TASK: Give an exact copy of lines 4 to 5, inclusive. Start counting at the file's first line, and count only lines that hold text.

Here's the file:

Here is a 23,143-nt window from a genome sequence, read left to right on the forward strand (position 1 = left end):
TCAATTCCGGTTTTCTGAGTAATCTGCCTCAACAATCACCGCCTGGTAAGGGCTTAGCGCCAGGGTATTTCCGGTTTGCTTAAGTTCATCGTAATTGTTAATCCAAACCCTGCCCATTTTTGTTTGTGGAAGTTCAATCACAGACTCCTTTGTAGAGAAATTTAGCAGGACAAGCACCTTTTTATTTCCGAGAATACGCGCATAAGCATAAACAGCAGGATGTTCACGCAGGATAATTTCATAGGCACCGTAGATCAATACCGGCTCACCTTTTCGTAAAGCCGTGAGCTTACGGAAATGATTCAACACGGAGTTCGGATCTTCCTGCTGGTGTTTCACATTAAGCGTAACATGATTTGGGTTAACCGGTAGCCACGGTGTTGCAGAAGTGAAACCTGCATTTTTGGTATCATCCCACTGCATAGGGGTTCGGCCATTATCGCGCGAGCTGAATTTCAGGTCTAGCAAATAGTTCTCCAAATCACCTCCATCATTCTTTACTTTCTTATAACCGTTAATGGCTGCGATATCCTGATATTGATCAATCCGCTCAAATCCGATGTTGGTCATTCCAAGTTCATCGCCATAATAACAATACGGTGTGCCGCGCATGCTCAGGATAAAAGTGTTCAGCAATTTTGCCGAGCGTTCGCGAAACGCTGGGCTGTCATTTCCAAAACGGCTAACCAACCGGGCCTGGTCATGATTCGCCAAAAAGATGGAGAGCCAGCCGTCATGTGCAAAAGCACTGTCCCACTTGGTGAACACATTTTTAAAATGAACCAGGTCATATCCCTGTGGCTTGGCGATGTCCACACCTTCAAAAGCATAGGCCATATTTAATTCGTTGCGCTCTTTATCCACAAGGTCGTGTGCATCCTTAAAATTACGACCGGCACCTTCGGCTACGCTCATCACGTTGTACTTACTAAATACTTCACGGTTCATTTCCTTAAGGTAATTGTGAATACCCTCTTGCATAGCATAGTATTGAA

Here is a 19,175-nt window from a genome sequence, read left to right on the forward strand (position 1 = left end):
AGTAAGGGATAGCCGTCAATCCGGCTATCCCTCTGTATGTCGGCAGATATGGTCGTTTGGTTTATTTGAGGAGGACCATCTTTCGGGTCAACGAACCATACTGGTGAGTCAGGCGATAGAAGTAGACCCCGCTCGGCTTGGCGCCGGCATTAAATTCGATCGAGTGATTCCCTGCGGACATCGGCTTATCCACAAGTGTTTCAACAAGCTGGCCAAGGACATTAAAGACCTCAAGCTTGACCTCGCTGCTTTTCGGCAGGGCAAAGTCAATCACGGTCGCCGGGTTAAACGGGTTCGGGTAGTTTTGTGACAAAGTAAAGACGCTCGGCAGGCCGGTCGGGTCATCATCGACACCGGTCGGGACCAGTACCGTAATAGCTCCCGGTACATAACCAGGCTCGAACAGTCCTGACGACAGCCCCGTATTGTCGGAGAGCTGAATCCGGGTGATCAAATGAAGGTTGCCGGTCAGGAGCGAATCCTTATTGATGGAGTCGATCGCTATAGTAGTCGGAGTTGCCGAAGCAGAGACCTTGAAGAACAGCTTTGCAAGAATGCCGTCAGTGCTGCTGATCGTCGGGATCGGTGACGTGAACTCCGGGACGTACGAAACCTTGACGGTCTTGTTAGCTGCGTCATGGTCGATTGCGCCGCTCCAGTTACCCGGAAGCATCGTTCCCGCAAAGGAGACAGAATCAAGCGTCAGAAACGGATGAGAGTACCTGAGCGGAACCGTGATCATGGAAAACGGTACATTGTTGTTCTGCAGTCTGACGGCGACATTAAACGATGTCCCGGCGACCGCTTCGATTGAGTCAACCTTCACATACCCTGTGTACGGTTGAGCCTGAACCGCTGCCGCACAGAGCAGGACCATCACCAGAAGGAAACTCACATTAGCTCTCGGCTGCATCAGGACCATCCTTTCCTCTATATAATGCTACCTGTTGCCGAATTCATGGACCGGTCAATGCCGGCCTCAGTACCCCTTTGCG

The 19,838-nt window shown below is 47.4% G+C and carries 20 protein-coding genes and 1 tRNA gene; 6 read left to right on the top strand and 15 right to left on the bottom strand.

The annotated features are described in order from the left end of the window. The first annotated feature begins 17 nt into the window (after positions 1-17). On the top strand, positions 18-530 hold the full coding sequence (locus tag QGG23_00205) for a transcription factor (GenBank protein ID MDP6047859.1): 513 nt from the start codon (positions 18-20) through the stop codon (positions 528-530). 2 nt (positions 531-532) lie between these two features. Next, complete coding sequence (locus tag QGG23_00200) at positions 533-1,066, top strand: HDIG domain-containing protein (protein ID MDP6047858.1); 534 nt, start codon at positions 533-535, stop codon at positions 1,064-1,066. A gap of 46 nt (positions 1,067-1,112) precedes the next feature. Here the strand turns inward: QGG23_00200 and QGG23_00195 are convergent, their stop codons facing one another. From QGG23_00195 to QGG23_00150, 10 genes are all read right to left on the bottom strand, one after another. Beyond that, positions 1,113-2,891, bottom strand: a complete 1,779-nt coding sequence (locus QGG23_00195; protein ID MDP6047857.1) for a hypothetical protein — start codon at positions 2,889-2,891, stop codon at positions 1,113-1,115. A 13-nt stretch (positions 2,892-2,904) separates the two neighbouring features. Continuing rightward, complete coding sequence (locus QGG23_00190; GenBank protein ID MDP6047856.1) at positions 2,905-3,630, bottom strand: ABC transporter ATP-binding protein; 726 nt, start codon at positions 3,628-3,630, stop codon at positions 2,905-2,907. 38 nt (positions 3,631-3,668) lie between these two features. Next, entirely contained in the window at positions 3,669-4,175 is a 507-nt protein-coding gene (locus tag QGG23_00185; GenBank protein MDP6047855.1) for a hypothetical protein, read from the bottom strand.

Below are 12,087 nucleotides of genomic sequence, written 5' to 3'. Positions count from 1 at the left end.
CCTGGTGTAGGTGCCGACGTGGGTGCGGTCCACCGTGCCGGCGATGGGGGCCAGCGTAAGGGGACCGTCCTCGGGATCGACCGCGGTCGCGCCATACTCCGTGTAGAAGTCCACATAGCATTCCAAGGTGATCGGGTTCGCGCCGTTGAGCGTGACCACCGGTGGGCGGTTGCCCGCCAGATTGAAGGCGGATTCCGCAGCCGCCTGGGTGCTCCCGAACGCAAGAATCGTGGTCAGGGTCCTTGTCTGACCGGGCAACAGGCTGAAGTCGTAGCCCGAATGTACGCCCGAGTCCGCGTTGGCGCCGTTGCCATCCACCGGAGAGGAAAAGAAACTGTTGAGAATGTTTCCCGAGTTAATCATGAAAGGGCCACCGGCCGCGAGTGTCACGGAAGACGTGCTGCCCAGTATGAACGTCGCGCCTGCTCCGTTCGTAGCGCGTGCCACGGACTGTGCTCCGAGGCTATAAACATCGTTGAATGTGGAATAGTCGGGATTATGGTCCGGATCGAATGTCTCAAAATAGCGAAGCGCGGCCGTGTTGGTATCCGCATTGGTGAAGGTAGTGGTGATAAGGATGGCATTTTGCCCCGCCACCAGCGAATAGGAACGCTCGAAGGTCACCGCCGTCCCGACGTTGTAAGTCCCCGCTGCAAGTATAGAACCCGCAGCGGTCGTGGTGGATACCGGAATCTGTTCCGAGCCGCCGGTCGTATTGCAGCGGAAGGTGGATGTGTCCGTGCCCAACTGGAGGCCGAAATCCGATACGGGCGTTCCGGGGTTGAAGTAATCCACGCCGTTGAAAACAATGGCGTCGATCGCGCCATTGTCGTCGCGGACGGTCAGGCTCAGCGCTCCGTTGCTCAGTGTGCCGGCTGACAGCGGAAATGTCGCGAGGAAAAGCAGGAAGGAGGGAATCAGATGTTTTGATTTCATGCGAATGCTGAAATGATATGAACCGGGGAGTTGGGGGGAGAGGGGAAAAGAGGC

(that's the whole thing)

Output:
AGTAAGGGATAGCCGTCAATCCGGCTATCCCTCTGTATGTCGGCAGATATGGTCGTTTGGTTTATTTGAGGAGGACCATCTTTCGGGTCAACGAACCATACTGGTGAGTCAGGCGATAGAAGTAGACCCCGCTCGGCTTGGCGCCGGCATTAAATTCGATCGAGTGATTCCCTGCGGACATCGGCTTATCCACAAGTGTTTCAACAAGCTGGCCAAGGACATTAAAGACCTCAAGCTTGACCTCGCTGCTTTTCGGCAGGGCAAAGTCAATCACGGTCGCCGGGTTAAACGGGTTCGGGTAGTTTTGTGACAAAGTAAAGACGCTCGGCAGGCCGGTCGGGTCATCATCGACACCGGTCGGGACCAGTACCGTAATAGCTCCCGGTACATAACCAGGCTCGAACAGTCCTGACGACAGCCCCGTATTGTCGGAGAGCTGAATCCGGGTGATCAAATGAAGGTTGCCGGTCAGGAGCGAATCCTTATTGATGGAGTCGATCGCTATAGTAGTCGGAGTTGCCGAAGCAGAGACCTTGAAGAACAGCTTTGCAAGAATGCCGTCAGTGCTGCTGATCGTCGGGATCGGTGACGTGAACTCCGGGACGTACGAAACCTTGACGGTCTTGTTAGCTGCGTCATGGTCGATTGCGCCGCTCCAGTTACCCGGAAGCATCGTTCCCGCAAAGGAGACAGAATCAAGCGTCAGAAACGGATGAGAGTACCTGAGCGGAACCGTGATCATGGAAAACGGTACATTGTTGTTCTGCAGTCTGACGGCGACATTAAACGATGTCCCGGCGACCGCTTCGATTGAGTCAACCTTCACATACCCTGTGTACGGTTGAGCCTGAACCGCTGCCGCACAGAGCAGGACCATCACCAGAAGGAAACTCACATTAGCTCTCGGCTGCATCAGGACCATCCTTTCCTCTATATAATGCTACCTGTTGCCGAATTCATGGACCGGTCAATGCCGGCCTCAGTACCCCTTTGCG

The 19,838-nt window shown below is 47.4% G+C and carries 20 protein-coding genes and 1 tRNA gene; 6 read left to right on the top strand and 15 right to left on the bottom strand.